The key argument of this report can be stated in three sentences. Overall health standards in developed countries are highly dependent on how equal or unequal people’s incomes are. The most effective way of improving health is to make incomes more equal. This is more important than providing better public services or making everyone better off while ignoring the inequalities between them.
The aim of this report is to bring the results of some recent academic research to a wider readership, and to consider its policy implications. This may sound remote from the worries of many of those concerned with public health. But in fact it deals with one of the most exciting new perspectives on the determinants of health which has come to light for many years. It provides an opportunity to gain rapid advances in overall health standards while simultaneously making major reductions in the health disadvantage of the less well-off. This may seem to be simply a reflection of the familiar concern with material conditions among the relatively poor. But it is much more than that. Essentially, there is something about the quality of life in an unequal society that is damaging to people’s health, over and above the direct effects of the material conditions themselves. The health benefits of income redistribution to the population as a whole are much too great to be explained by a reduction in the health disadvantage of the poor alone. This is a crucial point. It is widely accepted that the main problem of poverty in Britain and other developed societies is relative rather than absolute poverty. Increasingly discussions of the amount of money people need to live on to avoid poverty focus less on minimum material standards than on the idea of a minimum needed to be part of the mainstream of society, to take part in the activities and share the aspirations of society as a whole and to maintain one’s self-esteem. But in relation to health, discussions of the effects of poverty still tend to focus exclusively on the material deprivation it causes. There is a steady stream of otherwise excellent reports focusing on matters such as the prevalence of damp housing among the poor, the deterrent effect of charges for health services on take-up, and on the difficulty of shopping for a healthy diet on social security benefits. Such issues have been the traditional focus of those concerned with inequality in health. Yet the evidence points clearly to the fact that differences in material conditions are not in themselves the most important factor in determining health.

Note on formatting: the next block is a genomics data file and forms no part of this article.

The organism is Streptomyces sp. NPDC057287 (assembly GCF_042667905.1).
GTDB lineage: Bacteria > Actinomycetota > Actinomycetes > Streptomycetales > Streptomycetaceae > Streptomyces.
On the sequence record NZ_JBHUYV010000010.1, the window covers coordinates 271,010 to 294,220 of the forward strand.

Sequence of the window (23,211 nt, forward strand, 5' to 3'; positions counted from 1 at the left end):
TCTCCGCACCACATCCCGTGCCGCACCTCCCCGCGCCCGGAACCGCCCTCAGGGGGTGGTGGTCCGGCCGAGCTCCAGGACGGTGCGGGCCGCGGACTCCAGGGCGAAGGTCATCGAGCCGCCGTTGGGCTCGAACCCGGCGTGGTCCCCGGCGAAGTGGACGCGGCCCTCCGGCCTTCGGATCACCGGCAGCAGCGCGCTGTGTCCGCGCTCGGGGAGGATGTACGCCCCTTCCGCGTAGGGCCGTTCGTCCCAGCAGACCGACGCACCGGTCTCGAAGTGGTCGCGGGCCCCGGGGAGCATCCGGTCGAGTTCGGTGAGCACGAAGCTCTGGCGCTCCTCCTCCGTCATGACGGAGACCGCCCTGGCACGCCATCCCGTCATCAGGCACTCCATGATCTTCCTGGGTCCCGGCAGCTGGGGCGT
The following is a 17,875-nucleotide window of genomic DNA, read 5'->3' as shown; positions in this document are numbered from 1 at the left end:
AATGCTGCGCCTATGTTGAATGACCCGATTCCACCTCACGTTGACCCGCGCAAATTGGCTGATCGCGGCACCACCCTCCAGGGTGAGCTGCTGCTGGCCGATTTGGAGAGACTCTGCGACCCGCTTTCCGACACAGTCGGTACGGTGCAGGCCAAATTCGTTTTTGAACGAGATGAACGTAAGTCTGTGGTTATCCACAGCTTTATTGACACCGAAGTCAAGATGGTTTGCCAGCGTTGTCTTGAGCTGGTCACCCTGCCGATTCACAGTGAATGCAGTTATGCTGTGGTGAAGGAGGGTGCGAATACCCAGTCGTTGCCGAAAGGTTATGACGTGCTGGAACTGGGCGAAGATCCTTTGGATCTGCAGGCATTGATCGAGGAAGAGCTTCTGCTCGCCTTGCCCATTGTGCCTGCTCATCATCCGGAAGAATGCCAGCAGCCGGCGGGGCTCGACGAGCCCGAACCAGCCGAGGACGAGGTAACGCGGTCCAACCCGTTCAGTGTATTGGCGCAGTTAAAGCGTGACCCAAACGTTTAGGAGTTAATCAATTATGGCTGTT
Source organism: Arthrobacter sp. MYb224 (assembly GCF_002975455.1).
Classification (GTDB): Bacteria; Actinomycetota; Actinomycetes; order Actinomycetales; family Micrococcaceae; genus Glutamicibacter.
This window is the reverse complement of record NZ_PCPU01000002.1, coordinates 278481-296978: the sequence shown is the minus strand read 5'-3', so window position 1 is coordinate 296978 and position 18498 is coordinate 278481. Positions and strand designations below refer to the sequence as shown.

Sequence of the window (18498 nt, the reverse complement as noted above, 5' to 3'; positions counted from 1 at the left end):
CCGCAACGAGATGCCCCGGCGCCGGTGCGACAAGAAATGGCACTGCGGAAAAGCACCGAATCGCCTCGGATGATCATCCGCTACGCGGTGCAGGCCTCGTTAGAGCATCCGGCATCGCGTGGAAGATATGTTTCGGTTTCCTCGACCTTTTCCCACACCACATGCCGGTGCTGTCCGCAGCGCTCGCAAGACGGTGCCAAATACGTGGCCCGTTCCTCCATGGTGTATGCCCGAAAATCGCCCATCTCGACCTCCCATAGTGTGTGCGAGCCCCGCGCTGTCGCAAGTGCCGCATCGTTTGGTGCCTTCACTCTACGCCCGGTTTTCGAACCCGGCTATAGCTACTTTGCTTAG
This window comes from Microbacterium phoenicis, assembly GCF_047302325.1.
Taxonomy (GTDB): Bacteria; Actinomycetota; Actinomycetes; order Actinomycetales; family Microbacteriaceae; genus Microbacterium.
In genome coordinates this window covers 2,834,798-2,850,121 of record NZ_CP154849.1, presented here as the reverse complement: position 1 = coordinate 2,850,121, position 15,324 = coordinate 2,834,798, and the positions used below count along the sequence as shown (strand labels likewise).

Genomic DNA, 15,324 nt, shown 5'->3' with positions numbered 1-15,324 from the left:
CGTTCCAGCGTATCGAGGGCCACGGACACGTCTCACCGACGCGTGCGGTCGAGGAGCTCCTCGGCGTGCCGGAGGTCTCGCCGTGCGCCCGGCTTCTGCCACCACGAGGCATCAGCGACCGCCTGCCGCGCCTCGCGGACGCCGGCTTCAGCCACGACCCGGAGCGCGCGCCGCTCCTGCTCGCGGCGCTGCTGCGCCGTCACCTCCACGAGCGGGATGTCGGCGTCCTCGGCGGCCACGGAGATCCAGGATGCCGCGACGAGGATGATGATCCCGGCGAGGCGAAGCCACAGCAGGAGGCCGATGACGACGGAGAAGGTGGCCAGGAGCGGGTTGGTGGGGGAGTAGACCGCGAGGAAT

This point is argued in more detail later, but understanding it is so fundamental that it is worth outlining just two reasons why the main health effects of income differences cannot be regarded as the result of simple material processes. First, that the average standard of living may be twice as high in some developed countries as in others without any benefit to health, shows that absolute material standards are no longer crucial. Although the poor in the richest countries tend to have higher standards of consumption than the poor in the poorer developed countries, it seems to have little effect on their health. However, what does make a dramatic difference is how much poorer they are relative to other people in their society. It is relative rather than absolute income that counts. The second point is that the benefits of income redistribution are too large and spread too widely across the majority of the population for them to be the results of changes in material deprivation among a poor minority alone. It appears that health standards improve most rapidly as income differences throughout the population get smaller. Economic inequality probably has its main effect on health through psychological and social processes such as the damage it does to people’s self-confidence, to social relations and to the quality of the social fabric.